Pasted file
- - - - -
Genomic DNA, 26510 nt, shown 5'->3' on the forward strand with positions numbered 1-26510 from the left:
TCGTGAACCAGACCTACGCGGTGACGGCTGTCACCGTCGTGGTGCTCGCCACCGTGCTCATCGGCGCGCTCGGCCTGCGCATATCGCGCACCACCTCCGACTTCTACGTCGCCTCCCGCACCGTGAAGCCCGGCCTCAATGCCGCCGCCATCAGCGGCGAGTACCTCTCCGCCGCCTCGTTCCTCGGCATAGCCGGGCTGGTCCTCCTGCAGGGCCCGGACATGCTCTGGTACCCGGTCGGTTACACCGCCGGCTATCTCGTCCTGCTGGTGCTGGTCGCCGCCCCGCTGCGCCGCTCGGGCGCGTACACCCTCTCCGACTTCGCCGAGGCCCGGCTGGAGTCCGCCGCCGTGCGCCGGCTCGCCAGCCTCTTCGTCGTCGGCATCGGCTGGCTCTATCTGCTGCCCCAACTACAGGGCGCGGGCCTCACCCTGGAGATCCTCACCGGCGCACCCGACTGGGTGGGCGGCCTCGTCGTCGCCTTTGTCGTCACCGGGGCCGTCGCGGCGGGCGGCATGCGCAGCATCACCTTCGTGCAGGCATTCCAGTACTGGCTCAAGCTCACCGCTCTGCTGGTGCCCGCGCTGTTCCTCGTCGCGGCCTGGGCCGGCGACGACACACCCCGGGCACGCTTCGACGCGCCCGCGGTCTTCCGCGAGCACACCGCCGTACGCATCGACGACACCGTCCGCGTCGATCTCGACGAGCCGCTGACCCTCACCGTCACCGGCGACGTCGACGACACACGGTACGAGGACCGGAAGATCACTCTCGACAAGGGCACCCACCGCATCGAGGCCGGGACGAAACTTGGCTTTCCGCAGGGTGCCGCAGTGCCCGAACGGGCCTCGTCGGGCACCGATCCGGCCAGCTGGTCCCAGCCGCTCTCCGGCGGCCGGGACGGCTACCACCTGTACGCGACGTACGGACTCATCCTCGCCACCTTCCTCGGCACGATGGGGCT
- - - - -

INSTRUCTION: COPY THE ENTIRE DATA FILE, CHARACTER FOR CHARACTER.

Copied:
Genomic DNA, 26510 nt, shown 5'->3' on the forward strand with positions numbered 1-26510 from the left:
TCGTGAACCAGACCTACGCGGTGACGGCTGTCACCGTCGTGGTGCTCGCCACCGTGCTCATCGGCGCGCTCGGCCTGCGCATATCGCGCACCACCTCCGACTTCTACGTCGCCTCCCGCACCGTGAAGCCCGGCCTCAATGCCGCCGCCATCAGCGGCGAGTACCTCTCCGCCGCCTCGTTCCTCGGCATAGCCGGGCTGGTCCTCCTGCAGGGCCCGGACATGCTCTGGTACCCGGTCGGTTACACCGCCGGCTATCTCGTCCTGCTGGTGCTGGTCGCCGCCCCGCTGCGCCGCTCGGGCGCGTACACCCTCTCCGACTTCGCCGAGGCCCGGCTGGAGTCCGCCGCCGTGCGCCGGCTCGCCAGCCTCTTCGTCGTCGGCATCGGCTGGCTCTATCTGCTGCCCCAACTACAGGGCGCGGGCCTCACCCTGGAGATCCTCACCGGCGCACCCGACTGGGTGGGCGGCCTCGTCGTCGCCTTTGTCGTCACCGGGGCCGTCGCGGCGGGCGGCATGCGCAGCATCACCTTCGTGCAGGCATTCCAGTACTGGCTCAAGCTCACCGCTCTGCTGGTGCCCGCGCTGTTCCTCGTCGCGGCCTGGGCCGGCGACGACACACCCCGGGCACGCTTCGACGCGCCCGCGGTCTTCCGCGAGCACACCGCCGTACGCATCGACGACACCGTCCGCGTCGATCTCGACGAGCCGCTGACCCTCACCGTCACCGGCGACGTCGACGACACACGGTACGAGGACCGGAAGATCACTCTCGACAAGGGCACCCACCGCATCGAGGCCGGGACGAAACTTGGCTTTCCGCAGGGTGCCGCAGTGCCCGAACGGGCCTCGTCGGGCACCGATCCGGCCAGCTGGTCCCAGCCGCTCTCCGGCGGCCGGGACGGCTACCACCTGTACGCGACGTACGGACTCATCCTCGCCACCTTCCTCGGCACGATGGGGCT